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Athletes in Finance

Why They are in Demand

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Athletes in Finance Summary: Among the credentials sought in the financial services industry is excellence in athletics, especially team sports. Careers with a sales orientation, like financial advisors, and positions that require fast-paced decision making under pressure, such as securities traders, are particularly noteworthy for attracting former athletes. As a result, if you are a former professional or amateur athlete (including, but not limited to, former competitors at the collegiate level), you should highlight this background when seeking a job in financial services.

Rationale: Former top athletes are viewed as disciplined, focused, hard-working and goal-oriented. They also are presumed to thrive under pressure. Moreover, excellence in team sports often, though not always, suggests good interpersonal skills. Where sales positions are concerned, the conventional wisdom is that former athletes will be particularly adept at small talk with sports-oriented clients, particularly male clients. Moreover, if the athlete has won national or local fame at either the amateur or professional level, he or she can be adept at winning star struck or celebrity-conscious clients.

Favored Sports: While participation in any sport, especially at the intercollegiate level, can be a plus from the standpoint of corporate recruiting and networking, some sports can be especially favored in certain corporate cultures. For example, according to Northwestern University sociologist Lauren Rivera (as quoted in "Wall Street's Lacrosse Mafia," Bloomberg Businessweek, March 26, 2012), in Wall Street firms certain niche sports whose popularity is concentrated among secondary schools in the northeast, the Ivy League and other colleges in the region are those with the most cachet. These include:

  • Lacrosse
  • Field hockey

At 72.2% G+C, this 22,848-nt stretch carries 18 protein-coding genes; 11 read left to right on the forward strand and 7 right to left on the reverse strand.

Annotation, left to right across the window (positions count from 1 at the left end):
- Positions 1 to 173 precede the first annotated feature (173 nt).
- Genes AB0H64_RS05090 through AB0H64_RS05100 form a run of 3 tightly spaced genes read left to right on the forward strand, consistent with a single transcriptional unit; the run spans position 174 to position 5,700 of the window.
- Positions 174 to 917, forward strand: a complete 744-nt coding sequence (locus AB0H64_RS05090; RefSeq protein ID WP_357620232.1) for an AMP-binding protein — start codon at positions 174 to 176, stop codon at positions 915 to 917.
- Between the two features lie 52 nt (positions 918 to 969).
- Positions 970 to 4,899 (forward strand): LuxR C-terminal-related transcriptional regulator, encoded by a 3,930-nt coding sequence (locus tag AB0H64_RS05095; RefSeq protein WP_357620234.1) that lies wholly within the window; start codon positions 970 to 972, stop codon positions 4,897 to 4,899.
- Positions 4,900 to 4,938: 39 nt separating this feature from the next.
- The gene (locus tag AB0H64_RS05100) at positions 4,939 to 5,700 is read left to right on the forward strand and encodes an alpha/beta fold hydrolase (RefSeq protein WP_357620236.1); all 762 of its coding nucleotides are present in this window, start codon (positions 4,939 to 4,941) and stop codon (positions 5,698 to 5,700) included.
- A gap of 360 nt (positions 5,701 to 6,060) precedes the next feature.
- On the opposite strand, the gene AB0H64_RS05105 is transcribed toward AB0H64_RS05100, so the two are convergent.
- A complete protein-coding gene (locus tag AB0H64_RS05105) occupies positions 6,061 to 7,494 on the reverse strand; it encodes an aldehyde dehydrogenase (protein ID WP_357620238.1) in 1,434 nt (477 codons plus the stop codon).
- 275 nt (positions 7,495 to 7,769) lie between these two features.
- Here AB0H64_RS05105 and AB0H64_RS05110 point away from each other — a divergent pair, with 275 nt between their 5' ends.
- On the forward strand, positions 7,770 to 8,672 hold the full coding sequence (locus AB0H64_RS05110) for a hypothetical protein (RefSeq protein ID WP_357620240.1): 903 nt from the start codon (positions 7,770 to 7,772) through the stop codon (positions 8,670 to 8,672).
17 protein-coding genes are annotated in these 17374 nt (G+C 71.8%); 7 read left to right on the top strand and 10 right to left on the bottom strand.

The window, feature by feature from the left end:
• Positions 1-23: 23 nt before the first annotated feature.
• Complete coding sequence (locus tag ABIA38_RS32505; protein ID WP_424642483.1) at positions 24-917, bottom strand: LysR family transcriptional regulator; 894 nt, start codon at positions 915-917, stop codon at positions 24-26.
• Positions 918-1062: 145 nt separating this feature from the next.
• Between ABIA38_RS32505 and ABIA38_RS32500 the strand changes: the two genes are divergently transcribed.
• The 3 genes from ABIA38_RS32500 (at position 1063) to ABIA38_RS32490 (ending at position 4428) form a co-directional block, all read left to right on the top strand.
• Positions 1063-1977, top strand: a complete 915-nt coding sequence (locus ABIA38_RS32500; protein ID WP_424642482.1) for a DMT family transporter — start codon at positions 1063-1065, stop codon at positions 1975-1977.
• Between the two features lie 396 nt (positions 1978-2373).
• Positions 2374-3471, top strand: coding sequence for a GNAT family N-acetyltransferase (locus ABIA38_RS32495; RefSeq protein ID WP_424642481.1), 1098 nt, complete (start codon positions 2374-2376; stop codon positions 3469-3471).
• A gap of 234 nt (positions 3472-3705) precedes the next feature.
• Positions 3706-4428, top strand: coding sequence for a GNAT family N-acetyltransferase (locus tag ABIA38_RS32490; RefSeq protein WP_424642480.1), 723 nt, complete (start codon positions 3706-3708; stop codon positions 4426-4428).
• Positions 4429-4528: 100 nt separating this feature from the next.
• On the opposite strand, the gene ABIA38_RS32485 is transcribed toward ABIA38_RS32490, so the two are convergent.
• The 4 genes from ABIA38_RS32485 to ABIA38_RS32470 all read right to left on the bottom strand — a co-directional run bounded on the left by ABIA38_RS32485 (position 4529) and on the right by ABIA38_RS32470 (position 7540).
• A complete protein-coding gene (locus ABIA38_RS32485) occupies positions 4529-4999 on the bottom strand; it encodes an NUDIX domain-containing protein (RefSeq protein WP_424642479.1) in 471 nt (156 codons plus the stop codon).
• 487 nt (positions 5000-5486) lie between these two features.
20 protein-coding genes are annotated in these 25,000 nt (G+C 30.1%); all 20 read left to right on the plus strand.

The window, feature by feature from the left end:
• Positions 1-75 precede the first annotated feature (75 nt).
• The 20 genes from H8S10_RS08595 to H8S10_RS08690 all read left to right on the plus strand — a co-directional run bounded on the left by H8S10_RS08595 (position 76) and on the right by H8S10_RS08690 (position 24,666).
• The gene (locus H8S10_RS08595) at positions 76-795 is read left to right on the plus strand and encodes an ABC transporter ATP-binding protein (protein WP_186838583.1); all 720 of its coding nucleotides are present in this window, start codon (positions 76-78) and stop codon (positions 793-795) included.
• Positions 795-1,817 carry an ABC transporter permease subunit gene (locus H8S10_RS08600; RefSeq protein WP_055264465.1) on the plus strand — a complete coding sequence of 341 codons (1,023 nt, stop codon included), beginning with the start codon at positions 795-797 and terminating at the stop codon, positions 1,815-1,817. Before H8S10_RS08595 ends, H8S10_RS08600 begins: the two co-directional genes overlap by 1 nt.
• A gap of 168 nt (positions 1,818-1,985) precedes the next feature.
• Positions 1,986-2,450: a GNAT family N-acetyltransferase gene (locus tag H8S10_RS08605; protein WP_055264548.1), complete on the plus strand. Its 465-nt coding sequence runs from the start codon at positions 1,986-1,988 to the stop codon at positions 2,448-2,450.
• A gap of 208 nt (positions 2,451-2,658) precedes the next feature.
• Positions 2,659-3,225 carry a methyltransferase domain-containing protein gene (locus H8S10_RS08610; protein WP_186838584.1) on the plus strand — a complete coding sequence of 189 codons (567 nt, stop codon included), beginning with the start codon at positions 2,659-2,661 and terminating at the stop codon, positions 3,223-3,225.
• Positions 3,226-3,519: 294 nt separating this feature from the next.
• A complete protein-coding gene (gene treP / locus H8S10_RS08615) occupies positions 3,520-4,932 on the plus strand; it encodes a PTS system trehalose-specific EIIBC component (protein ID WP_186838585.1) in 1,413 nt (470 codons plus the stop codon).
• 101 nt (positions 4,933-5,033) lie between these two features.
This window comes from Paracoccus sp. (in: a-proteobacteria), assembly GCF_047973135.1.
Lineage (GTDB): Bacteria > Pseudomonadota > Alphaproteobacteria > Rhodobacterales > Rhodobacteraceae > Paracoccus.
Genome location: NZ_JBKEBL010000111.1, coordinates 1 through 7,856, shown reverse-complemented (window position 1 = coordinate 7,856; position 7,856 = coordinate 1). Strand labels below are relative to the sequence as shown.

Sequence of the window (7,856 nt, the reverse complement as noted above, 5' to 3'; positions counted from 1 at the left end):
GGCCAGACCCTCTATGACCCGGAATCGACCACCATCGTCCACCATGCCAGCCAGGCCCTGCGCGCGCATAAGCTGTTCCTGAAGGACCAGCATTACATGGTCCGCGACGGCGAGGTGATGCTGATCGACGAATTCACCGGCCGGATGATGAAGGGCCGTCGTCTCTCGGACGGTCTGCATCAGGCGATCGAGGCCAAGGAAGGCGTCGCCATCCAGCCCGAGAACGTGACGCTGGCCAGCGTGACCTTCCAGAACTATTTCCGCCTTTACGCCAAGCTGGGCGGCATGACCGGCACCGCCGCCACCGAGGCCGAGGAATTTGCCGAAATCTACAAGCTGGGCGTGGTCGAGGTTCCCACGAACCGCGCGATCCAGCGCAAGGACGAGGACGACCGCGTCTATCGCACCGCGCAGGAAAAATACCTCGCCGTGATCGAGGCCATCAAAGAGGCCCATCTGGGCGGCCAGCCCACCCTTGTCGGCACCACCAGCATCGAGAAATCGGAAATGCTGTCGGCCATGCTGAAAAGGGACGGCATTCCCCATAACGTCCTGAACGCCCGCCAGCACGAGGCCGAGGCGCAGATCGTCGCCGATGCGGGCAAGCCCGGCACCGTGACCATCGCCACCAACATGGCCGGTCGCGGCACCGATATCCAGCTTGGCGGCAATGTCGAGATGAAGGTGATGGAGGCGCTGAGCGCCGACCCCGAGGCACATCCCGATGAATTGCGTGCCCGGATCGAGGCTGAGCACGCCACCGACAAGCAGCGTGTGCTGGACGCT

• Tennis
  • Squash
  • Crew

A former executive for Baltimore-based Alex. Brown, quoted in the same article, observes that a "world-class" lacrosse team could be assembled from among the employees of banking and real estate firms in that city alone.

Caveats: While former athletes in sales positions can attract certain types of clients, as noted above, they also can have difficulties winning others. Specifically, some clients automatically will be skeptical about athletes or other celebrities in financial services jobs. There are negative stereotypes about athletes’ intellectual capabilities, stereotypes that may get worse as one’s athletic prowess increases. Also, certain clients will presume that a former athlete won the job largely for his or her publicity value, and thus has a lower level of competence than the norm that is expected of people in that position. Similarly, in behind the scenes jobs such as securities trading, former athletes may be welcomed by some colleagues and given a chilly reception by others, for much the same reasons. On balance, though, the financial services industry still remains an especially welcoming environment for athletes.

Conclusion: If you have achieved some degree of success in athletics, use this as a selling point to potential employers in financial services, for the reasons outlined above. Emphasize the work ethic that your pursuits have engendered. For female athletes, playing up your competitive experience and drive can be an excellent way to smooth your path into traditionally male-dominated careers.

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